Venus could still be geologically active today, meaning that our planet’s siblings is a good place for researchers to study early Earth and faraway worlds.
An international research team used old radar imagery from NASA’s Magellan mission, which closed its operation in 2004, to analyze the planet’s surface.
They discovered places where chunks of crust slide and turn like “pack ice,” the researchers stated.
As the regions the analysis focused on are relatively young, the geological activity provoking the motions took place not too long ago and may still be happening today.
The research suggests that Venus could still generate geological activity from deep within itself, in contrast to former speculations that the planet’s crust was a solid block, similar to Earth’s moon.
Tectonic plates, where they occur, are more than a jostling of a planet’s rocky layer, also known as the lithosphere. They are a fundamental part of its carbon cycle, which is crucial on our planet as it helps support life.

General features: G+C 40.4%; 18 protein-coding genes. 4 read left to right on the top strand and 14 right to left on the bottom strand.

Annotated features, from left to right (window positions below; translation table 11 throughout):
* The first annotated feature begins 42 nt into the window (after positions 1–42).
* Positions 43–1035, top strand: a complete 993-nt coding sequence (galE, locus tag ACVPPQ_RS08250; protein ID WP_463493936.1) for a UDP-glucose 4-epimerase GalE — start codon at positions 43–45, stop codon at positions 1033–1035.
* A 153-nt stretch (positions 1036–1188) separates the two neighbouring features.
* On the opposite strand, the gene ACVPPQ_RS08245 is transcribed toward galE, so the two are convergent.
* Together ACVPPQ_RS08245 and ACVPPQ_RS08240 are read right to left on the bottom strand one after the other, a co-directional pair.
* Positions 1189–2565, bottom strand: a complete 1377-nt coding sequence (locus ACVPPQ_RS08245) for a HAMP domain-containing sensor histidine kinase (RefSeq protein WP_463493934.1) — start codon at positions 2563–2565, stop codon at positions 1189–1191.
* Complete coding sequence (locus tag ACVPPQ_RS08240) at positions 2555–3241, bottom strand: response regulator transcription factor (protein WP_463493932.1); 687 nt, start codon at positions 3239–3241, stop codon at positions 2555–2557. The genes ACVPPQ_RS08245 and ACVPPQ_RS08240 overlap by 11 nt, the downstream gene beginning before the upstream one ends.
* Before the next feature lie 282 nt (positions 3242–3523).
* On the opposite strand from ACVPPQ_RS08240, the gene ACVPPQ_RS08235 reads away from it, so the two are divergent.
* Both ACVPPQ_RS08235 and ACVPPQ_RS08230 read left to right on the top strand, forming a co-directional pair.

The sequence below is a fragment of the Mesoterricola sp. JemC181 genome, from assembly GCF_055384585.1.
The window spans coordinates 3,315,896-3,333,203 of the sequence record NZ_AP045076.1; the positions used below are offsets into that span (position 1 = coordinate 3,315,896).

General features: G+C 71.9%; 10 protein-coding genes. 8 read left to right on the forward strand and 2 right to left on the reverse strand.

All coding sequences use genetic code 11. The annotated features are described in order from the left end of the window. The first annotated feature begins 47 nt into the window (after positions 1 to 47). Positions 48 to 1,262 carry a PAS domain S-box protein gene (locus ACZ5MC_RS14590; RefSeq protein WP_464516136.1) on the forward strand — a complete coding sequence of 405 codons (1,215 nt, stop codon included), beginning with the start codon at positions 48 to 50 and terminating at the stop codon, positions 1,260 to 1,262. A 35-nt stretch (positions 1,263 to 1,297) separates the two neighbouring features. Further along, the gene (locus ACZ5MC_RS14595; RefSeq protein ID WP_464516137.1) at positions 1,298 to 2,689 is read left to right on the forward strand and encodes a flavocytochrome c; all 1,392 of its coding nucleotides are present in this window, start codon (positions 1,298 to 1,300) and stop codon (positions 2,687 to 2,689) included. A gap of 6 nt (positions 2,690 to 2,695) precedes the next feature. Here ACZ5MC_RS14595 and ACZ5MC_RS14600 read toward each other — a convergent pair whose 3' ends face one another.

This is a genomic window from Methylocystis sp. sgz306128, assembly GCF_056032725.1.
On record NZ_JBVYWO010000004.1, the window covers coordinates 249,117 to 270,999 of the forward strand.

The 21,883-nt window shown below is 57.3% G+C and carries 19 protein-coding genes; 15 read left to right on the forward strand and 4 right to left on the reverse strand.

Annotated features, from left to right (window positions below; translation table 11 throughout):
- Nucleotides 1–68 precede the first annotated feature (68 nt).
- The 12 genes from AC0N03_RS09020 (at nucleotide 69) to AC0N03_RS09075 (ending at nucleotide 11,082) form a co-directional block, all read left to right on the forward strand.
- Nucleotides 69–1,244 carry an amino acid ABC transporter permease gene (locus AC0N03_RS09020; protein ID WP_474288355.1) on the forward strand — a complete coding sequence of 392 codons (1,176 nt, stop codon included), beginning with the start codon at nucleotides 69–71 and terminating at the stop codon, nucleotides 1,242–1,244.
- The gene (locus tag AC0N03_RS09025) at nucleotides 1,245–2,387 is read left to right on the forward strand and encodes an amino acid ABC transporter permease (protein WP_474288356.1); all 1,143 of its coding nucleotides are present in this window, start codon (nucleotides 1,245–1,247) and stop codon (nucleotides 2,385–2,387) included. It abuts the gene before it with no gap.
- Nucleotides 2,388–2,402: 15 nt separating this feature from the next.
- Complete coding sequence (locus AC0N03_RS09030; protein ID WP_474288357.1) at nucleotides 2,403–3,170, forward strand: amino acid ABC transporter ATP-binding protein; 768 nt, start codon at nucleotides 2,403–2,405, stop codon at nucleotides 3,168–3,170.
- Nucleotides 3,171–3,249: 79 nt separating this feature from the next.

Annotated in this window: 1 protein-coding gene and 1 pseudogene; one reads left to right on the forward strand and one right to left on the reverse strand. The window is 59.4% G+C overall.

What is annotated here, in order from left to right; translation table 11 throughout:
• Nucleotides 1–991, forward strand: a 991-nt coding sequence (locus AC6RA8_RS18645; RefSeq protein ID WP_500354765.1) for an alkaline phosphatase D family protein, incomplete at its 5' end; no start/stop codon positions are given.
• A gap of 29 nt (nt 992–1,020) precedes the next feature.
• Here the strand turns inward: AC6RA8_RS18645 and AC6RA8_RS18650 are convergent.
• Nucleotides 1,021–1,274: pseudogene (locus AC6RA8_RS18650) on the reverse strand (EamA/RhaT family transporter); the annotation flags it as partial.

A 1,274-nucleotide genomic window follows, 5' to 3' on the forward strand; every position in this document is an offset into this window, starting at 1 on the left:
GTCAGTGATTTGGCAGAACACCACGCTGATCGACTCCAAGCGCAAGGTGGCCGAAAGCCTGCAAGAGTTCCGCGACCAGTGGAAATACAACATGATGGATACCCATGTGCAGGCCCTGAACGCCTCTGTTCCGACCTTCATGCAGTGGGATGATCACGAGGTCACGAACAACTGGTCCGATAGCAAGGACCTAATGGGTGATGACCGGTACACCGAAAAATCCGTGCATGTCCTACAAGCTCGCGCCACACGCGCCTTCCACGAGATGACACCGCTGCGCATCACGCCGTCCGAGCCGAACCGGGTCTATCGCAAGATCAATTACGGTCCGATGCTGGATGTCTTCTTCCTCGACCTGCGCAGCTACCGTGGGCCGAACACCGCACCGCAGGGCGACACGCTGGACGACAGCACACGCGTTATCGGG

Our planet didn’t always present the carbon cycle configuration it has now.
It used to be considerably hotter millions of years ago, and scientists believe the new research regarding the planet’s surface may answer questions regarding tectonic activity on a young Earth or other planets.
Venus’ geological activity isn’t the same as it is on our planet – It could be proof that a molten region, also known as the mantle, could be flowing on a global scale beneath the planet’s surface.
Paul Byrne, an associate professor of planetary science from the North Carolina State University and the study’s lead author, stated:
“Plate tectonics on Earth are driven by convection in the mantle. The mantle is hot or cold in different places, it moves, and some of that motion transfers to Earth’s surface in the form of plate movement.”